HIPC-2, as the enhanced initiative is known, lowered the sustainability ratio to 150 per cent of exports and 250 per cent of fiscal revenues and strengthened links between debt relief and poverty reduction. The enhanced plan requires countries to implement reforms for three years and to draw up democratically agreed poverty reduction strategy papers (PRSP) before reaching decision point.

Accent on poverty reduction

Debtors can now reach completion once they have implemented PRSPs and other specific macroeconomic policies for at least a year.

In theory, the fastest reformers should have their debt reduced more quickly than before. HIPC-2 also requires creditors to provide interim relief by reducing debt service (payments of interest and principle) between decision and completion. Bilateral creditors also agreed to write off up to 90 per cent of each country's debt, and more if necessary.

In late June, the IMF and World Bank deemed that Senegal, which had not been eligible under HIPC-1, now qualifies, since its debt is higher than both of the new sustainability ratios and its policy performance is considered satisfactory, including the drafting of an interim poverty reduction strategy paper. Although Senegal may not reach the completion point until the end of 2001, the World Bank agreed to begin providing interim debt relief this 1 July. The total HIPC-2 package following completion will reach around $800 mn.

Countries that received debt relief under HIPC-1 now also must devise and implement poverty reduction strategies in order to obtain additional relief under HIPC-2. So far, only Uganda has reached the completion point under the enhanced HIPC, after having $347 mn written off under HIPC-1 in April 1998.

Mozambique had $1.7 bn in debt waived under HIPC-1 in June 1999. It reached decision point under HIPC-2 in April 2000, entitling it to a further $254 mn in relief once it has finalized and implemented its poverty reduction strategy for at least a year. This will take some time since the government only recently began its dialogue with civil society.

Tanzania reached decision point in April when creditors announced plans to write off $2 bn in NPV terms, the largest deal so far, to reduce the country's debt by 40 per cent. Tanzania also has some way to go before completing its poverty reduction strategy. President Benjamin Mkapa anticipates, "Full debt relief will only be possible after 18 months. If we do it properly, a final decision will be made and we will receive full debt relief."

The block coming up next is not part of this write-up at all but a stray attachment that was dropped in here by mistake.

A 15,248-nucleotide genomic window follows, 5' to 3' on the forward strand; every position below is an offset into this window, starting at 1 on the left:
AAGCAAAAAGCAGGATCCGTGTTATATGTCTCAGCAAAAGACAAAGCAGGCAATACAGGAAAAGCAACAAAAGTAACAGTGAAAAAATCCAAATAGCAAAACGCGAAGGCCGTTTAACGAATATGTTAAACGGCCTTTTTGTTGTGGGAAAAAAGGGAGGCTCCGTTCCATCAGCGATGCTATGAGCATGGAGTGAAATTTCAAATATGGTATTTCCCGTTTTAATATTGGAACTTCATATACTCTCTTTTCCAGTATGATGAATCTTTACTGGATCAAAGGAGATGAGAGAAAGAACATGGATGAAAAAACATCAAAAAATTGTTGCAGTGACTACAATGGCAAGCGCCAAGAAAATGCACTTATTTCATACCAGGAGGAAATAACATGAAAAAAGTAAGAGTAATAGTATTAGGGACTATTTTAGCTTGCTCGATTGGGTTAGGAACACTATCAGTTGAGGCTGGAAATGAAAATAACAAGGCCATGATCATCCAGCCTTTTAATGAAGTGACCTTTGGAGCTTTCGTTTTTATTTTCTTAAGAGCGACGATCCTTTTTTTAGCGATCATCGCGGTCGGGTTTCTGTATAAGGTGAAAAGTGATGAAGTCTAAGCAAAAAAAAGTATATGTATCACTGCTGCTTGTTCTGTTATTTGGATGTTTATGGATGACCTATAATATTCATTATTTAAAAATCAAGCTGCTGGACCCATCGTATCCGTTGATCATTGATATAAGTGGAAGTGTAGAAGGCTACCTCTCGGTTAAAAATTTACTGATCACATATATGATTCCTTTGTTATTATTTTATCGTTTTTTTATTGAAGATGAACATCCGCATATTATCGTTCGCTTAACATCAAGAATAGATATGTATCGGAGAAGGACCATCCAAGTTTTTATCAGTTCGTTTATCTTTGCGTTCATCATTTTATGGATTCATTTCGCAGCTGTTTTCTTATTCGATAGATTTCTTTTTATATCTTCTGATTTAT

The World Bank admits that the requirement for poverty reduction is delaying relief. "The principal reason [for the delays] is the effort being put into the poverty reduction strategy papers," said World Bank President James Wolfensohn during the Bank's April meeting. "Governments are engaged in a consultative process with the people of those countries to see how they are going to use the funding that is saved. That is what is holding things up."

Mr. Wolfensohn said the Bank would discuss the problem with HIPC finance ministers, but stressed that it was nonetheless worth persisting with the strategies. "It is better to have a good poverty reduction strategy and one that is socially purposeful." Some debt lobbyists agree that time should be invested in perfecting the strategies, but say that maximum interim debt relief should be given between the decision and completion points. "We would prefer creditors to allow a country to pay debt service as if the debt stocks had been cancelled before they are actually cancelled on completion," says one.

In other cases, relief has been delayed by conflict situations. Rwanda was originally scheduled for a decision in the final quarter of 2000, but action is likely to be postponed because of conflict with neighbours. Ethiopia was one of the first countries to be considered for a HIPC deal back in 1996, but has not moved forward because of its war with Eritrea.

Other countries have fallen behind schedule because they have not implemented the necessary reforms. Mali was due to complete under HIPC-1 this year but could be delayed for these reasons. Burkina Faso is scheduled to reach completion point under HIPC-1 this year. Both countries will qualify under the original HIPC, before moving on to HIPC-2 so as get some relief before having to complete the poverty reduction papers for HIPC-2. Benin, Cameroon, Chad, Guinea, Guinea-Bissau, Malawi and Zambia are scheduled to reach a decision point over the next few months.